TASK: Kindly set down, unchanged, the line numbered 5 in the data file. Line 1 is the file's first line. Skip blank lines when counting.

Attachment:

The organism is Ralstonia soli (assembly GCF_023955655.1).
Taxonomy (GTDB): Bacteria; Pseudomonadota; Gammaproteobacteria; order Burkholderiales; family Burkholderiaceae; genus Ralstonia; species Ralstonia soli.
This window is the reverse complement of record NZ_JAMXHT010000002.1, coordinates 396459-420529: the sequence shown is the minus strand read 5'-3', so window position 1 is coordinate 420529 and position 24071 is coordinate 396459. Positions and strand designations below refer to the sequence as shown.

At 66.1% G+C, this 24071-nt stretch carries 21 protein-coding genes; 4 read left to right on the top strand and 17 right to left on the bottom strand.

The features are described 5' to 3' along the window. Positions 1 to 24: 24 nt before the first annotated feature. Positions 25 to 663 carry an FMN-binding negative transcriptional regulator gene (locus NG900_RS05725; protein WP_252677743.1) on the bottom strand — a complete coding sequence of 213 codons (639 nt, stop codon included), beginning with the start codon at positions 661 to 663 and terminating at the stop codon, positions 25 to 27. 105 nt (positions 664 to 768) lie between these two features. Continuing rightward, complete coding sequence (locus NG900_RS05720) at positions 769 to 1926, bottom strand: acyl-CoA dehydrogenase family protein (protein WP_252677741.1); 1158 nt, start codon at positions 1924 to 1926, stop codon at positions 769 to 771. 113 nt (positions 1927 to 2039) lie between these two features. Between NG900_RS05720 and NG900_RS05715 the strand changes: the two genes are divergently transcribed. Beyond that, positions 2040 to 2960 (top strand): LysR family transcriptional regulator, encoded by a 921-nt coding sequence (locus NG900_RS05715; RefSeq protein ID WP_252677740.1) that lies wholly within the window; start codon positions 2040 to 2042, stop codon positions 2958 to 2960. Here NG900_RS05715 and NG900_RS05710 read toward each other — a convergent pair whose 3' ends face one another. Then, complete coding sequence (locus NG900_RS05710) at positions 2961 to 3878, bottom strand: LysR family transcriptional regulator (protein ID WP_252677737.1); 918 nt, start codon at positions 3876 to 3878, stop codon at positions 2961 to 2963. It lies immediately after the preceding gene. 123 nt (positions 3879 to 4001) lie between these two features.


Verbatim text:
The features are described 5' to 3' along the window. Positions 1 to 24: 24 nt before the first annotated feature. Positions 25 to 663 carry an FMN-binding negative transcriptional regulator gene (locus NG900_RS05725; protein WP_252677743.1) on the bottom strand — a complete coding sequence of 213 codons (639 nt, stop codon included), beginning with the start codon at positions 661 to 663 and terminating at the stop codon, positions 25 to 27. 105 nt (positions 664 to 768) lie between these two features. Continuing rightward, complete coding sequence (locus NG900_RS05720) at positions 769 to 1926, bottom strand: acyl-CoA dehydrogenase family protein (protein WP_252677741.1); 1158 nt, start codon at positions 1924 to 1926, stop codon at positions 769 to 771. 113 nt (positions 1927 to 2039) lie between these two features. Between NG900_RS05720 and NG900_RS05715 the strand changes: the two genes are divergently transcribed. Beyond that, positions 2040 to 2960 (top strand): LysR family transcriptional regulator, encoded by a 921-nt coding sequence (locus NG900_RS05715; RefSeq protein ID WP_252677740.1) that lies wholly within the window; start codon positions 2040 to 2042, stop codon positions 2958 to 2960. Here NG900_RS05715 and NG900_RS05710 read toward each other — a convergent pair whose 3' ends face one another. Then, complete coding sequence (locus NG900_RS05710) at positions 2961 to 3878, bottom strand: LysR family transcriptional regulator (protein ID WP_252677737.1); 918 nt, start codon at positions 3876 to 3878, stop codon at positions 2961 to 2963. It lies immediately after the preceding gene. 123 nt (positions 3879 to 4001) lie between these two features.